Rwanda Registers 3.6% GDP Growth In Q1 Of 2020



Rwanda recorded a 3.6% GDP growth in the first quarter of 2020, according to the National Institute of Statistics (RNIS).

The RNIS said on Friday evening that the growth was considered a decline and is blamed on #COVID-19.

Compared to 9.4% growth in 2019 of the same period, the results for 2020, at current market prices was estimated to be Frw 2.5 trillion, up from Frw 2.2 trillion in Q1 2019.

In this quarter, the services sector contributed 48% of GDP, agriculture sector contributed 25% of the GDP, the industry sector contributed 19% of the
GDP and 8% was attributed to adjustment for taxes and subsidies on products.

Growth rate by kind of activity
In this quarter, estimates calculated in 2017 prices show that GDP was 3.6 percent higher compared to the same quarter of 2019.

Agriculture decreased by 1% and reduced 0.1 percentage points to overall GDP growth. Within agriculture, food crops production decreased by 2%. Export crops decreased by 16% mainly due to a decrease of 38% in the production of Coffee. On the other hand, tea production increased by 21%.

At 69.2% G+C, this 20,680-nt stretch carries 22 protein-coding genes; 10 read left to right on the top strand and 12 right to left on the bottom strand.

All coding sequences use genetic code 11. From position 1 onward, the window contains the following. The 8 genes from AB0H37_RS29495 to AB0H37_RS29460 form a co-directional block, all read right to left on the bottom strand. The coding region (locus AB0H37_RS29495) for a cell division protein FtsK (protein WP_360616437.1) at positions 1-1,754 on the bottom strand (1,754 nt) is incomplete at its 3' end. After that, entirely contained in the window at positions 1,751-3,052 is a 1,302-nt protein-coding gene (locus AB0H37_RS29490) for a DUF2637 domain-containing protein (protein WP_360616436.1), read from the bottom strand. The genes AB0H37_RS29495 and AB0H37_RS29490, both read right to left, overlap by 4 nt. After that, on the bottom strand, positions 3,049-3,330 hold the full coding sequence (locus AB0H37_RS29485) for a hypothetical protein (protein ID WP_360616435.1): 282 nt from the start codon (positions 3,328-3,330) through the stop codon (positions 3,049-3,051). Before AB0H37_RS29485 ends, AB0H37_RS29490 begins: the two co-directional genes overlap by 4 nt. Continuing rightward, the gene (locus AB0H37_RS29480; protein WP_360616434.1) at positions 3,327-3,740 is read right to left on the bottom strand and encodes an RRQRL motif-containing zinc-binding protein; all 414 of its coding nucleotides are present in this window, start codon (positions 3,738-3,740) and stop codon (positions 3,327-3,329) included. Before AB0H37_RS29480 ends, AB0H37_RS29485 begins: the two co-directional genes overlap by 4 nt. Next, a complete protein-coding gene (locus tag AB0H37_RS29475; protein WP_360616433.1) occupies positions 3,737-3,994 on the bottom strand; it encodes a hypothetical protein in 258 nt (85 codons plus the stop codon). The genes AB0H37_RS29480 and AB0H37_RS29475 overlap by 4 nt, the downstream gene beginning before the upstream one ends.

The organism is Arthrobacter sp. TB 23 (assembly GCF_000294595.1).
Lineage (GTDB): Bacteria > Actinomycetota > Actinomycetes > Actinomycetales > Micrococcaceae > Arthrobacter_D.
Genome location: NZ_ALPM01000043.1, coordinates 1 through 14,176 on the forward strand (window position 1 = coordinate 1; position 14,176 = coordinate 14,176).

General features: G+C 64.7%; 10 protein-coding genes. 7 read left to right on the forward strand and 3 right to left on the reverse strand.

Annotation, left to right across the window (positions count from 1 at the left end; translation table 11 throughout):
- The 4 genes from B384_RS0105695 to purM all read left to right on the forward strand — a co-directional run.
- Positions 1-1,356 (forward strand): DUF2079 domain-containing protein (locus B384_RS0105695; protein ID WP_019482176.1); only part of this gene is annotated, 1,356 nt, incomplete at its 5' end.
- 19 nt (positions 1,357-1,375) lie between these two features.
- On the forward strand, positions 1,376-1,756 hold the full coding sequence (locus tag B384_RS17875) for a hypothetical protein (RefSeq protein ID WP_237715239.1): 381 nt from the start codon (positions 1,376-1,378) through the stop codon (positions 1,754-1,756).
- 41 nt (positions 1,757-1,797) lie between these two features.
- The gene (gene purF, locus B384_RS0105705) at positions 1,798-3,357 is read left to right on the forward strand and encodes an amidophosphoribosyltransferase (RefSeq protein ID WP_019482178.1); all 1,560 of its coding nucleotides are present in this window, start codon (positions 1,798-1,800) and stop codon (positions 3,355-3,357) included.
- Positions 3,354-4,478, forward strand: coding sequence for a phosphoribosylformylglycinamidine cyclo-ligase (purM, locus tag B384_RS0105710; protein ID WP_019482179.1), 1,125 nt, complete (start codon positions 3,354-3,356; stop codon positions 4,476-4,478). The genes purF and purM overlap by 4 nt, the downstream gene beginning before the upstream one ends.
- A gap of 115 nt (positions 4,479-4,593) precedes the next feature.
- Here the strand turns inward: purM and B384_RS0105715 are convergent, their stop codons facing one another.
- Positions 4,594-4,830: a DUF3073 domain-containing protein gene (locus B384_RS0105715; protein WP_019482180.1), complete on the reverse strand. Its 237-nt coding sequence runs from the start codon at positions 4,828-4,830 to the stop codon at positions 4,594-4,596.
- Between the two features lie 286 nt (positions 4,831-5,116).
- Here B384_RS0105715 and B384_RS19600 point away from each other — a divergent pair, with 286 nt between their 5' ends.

Industry growth was 2% and contributed 0.3 percentage points to GDP growth. The main contributors in the industry sector were Construction activities which grew by 5% and Manufacturing activities which grew by 6%. Mining and Quarrying activities however decreased by 26%.

Manufacturing activities grew by 6%, due to an increase of 11% in food processing; 11% in textiles, clothing & leather and 5% in the production of chemicals and plastic products boosted by the increase in the production of Soaps and other cleaning products. However, Wood & paper printing and Nonmetallic mineral products declined by 11% and 6% respectively.

The service sector grew by 6 percent and contributed 2.6 percentage points to overall GDP growth. The growth in Services sector is due to an increase of 11% in wholesale & retails trade activities of locally made and imported products, 34% in Information & communication services, 14% increase in public administration and defence, 32% increase in human health and social work activities, 3% increase in hotel and restaurant services and 1% increase in administrative and support services. On the other side, professional, scientific, and technical activities decreased by 1%, and education decreased by 4%.

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